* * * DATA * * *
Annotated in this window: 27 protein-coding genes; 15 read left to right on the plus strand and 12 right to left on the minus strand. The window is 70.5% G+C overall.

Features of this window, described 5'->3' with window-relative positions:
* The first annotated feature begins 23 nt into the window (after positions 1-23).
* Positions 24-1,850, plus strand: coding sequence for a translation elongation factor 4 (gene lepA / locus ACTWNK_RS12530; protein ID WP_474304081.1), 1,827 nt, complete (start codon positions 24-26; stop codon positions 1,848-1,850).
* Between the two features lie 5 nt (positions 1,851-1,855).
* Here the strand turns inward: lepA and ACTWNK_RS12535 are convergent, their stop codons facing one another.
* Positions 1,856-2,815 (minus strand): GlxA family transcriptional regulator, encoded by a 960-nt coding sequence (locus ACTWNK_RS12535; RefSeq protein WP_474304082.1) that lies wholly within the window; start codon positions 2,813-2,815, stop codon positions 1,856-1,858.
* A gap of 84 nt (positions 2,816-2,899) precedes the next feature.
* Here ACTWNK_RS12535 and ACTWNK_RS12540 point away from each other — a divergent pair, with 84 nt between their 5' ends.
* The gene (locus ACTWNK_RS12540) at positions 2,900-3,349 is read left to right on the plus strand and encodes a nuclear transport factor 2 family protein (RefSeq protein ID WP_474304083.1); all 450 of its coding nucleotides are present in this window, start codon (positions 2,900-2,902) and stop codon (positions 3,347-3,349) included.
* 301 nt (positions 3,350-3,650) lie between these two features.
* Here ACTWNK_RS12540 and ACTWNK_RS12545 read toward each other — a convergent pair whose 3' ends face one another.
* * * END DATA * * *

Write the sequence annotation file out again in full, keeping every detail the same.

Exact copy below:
Annotated in this window: 27 protein-coding genes; 15 read left to right on the plus strand and 12 right to left on the minus strand. The window is 70.5% G+C overall.

Features of this window, described 5'->3' with window-relative positions:
* The first annotated feature begins 23 nt into the window (after positions 1-23).
* Positions 24-1,850, plus strand: coding sequence for a translation elongation factor 4 (gene lepA / locus ACTWNK_RS12530; protein ID WP_474304081.1), 1,827 nt, complete (start codon positions 24-26; stop codon positions 1,848-1,850).
* Between the two features lie 5 nt (positions 1,851-1,855).
* Here the strand turns inward: lepA and ACTWNK_RS12535 are convergent, their stop codons facing one another.
* Positions 1,856-2,815 (minus strand): GlxA family transcriptional regulator, encoded by a 960-nt coding sequence (locus ACTWNK_RS12535; RefSeq protein WP_474304082.1) that lies wholly within the window; start codon positions 2,813-2,815, stop codon positions 1,856-1,858.
* A gap of 84 nt (positions 2,816-2,899) precedes the next feature.
* Here ACTWNK_RS12535 and ACTWNK_RS12540 point away from each other — a divergent pair, with 84 nt between their 5' ends.
* The gene (locus ACTWNK_RS12540) at positions 2,900-3,349 is read left to right on the plus strand and encodes a nuclear transport factor 2 family protein (RefSeq protein ID WP_474304083.1); all 450 of its coding nucleotides are present in this window, start codon (positions 2,900-2,902) and stop codon (positions 3,347-3,349) included.
* 301 nt (positions 3,350-3,650) lie between these two features.
* Here ACTWNK_RS12540 and ACTWNK_RS12545 read toward each other — a convergent pair whose 3' ends face one another.